Bullish or bearish, in stocks lately, the punishment has been the same. Fast and brutal.
Lockdown moves, one day up and the next day down, have swept the market like storms, as worries about inflation alternate with optimism that the economy can handle it.
Tuesday’s swing, in which more than 400 S&P 500 companies moved in the same direction, is a pattern that has repeated itself 79 times in 2022, a pace that, if sustained, would top any year. since at least 1997.
A market too hot to handle makes life impossible for would-be timekeepers, plagued by differing views on how to play the cycle.
Research from Bank of America shows an investor can count on Federal Reserve rate cuts as a sure sign of a market bottom, while another from Ned Davis Research suggests timing your entry based on the first easing is for cupping.
“Macro trends come and go. And I don’t think there are more than a handful of people who can claim to predict that,” said Brad McMillan, chief investment officer at Commonwealth Financial Network.
“I admire the intent behind this, but question the utility.”
Increasingly, the world’s largest stock market is behaving like a giant trade whose direction is unsolvable from day to day.
Tuesday’s losses, the worst in two years, were caused by higher-than-expected inflation. It followed two consecutive sessions where more than 400 S&P 500 stocks rose.
Down 4.8% over five days at 3,873, the S&P 500 lost all of the gains from the previous week. It has now moved in opposite directions by at least 3% for three consecutive weeks, a period of volatility not seen since December 2018.
Whiplash relies on quick stories. The latter pointed to downside risk, particularly after FedEx withdrew its earnings forecast on deteriorating business conditions, a worrying sign for the global economy.
“The conversation immediately went from ‘good earnings despite headwinds’ to ‘future earnings are going to be really tested by higher borrowing costs,'” said Larry Weiss, chief trading officer at shares at Instinet. “We took out 4,100, 4,000 and 3,900 pretty quickly.
All kinds of investors are paying the price. This week’s uproar came after furious coverage from short sellers, who unwound bets the previous week only to find themselves sitting back and watching the market validate the bearish case.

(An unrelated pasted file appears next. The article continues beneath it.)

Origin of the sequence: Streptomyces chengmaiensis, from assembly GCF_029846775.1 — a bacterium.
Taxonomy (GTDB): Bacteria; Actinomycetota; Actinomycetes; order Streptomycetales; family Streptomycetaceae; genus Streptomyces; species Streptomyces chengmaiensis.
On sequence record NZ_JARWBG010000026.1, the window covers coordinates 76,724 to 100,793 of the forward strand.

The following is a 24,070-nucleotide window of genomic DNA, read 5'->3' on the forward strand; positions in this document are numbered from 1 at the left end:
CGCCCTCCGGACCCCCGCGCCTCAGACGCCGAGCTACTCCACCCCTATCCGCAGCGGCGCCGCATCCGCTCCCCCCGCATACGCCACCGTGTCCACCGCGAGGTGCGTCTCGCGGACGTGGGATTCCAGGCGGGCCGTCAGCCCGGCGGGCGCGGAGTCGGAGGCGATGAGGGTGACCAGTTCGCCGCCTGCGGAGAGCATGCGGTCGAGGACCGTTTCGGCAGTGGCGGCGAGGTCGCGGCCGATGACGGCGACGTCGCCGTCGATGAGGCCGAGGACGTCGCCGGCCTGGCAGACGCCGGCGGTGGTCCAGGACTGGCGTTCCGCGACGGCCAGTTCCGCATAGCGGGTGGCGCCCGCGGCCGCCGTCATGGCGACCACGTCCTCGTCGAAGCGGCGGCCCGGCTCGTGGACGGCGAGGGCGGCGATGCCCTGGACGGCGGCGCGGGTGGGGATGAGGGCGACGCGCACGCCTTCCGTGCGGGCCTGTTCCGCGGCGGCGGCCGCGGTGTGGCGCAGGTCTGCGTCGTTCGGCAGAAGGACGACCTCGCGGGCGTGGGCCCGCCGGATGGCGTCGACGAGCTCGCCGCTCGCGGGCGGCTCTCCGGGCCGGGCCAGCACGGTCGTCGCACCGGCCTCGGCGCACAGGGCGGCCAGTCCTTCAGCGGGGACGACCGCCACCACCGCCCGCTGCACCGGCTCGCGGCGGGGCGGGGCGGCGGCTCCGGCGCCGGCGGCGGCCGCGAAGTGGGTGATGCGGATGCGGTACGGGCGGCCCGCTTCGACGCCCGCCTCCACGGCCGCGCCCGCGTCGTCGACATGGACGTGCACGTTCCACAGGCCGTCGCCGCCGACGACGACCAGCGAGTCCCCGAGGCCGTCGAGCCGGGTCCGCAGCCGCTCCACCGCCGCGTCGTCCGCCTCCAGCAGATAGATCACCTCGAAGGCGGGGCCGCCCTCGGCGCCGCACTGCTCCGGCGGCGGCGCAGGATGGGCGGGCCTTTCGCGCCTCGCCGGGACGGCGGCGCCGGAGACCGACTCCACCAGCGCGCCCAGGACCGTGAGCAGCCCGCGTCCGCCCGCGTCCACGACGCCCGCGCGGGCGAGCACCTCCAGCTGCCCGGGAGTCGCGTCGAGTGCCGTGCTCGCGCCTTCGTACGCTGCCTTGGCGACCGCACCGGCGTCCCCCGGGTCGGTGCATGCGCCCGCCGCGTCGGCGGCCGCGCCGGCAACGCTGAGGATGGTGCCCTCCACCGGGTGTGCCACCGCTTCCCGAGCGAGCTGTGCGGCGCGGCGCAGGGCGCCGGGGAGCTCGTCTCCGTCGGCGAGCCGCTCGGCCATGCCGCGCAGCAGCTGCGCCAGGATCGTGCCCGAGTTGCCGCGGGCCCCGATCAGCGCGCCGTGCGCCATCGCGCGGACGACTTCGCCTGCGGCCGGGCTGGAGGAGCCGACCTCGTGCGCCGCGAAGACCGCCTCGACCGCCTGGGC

While periods of volatility are supposed to be when active managers shine, the price of getting even a few things wrong in a market as turbulent and correlated as this is costly.
The danger of bad timing can be illustrated by a statistic that highlights the potential penalty an investor faces for refraining from the biggest gains in a day. Without the top five, for example, the S&P 500’s loss for this year jumps from 19% to 30%.
With the Fed’s monetary policy arguably the most important factor in equity investing these days, a big question arises is whether the path of interest rates offers any clues as to the path of this pullback. actions. The answer is unclear.
Bank of America strategists studied seven bear markets and found that the bottom always came after the Fed had started cutting rates – on average 11 months after the first tightening. In other words, investors had better wait for the central bank to become dovish before diving back.
Ed Clissold, strategist at Ned Davis Research, took a similar approach, charting the distance between the start of an easing cycle and the end of a bear market.
Since 1955, when the median bear market ended around the same time the Fed began cutting rates, his analysis has shown that the range has been massive, sometimes years before or after.
“The data argues against using a single rate cut to call for a new bull market,” Clissold wrote in a note.
To complicate matters, the action of the Fed itself is a moving target. After mislabeling inflation as “transient,” the central bank is under increasing pressure to rein in price rises that have mostly turned out to be stronger than expected this year.
With the central bank poised for another big rate hike this week, the fixed income market seems to be changing its mind about when the Fed will reverse course.
A more aggressive Fed fuels bets that a rate cut will come sooner. As a result, short-term Treasury yields jumped more than long-term ones this week, extending yield curve inversions to various tenors.
Updated: September 18, 2022, 5:00 a.m.
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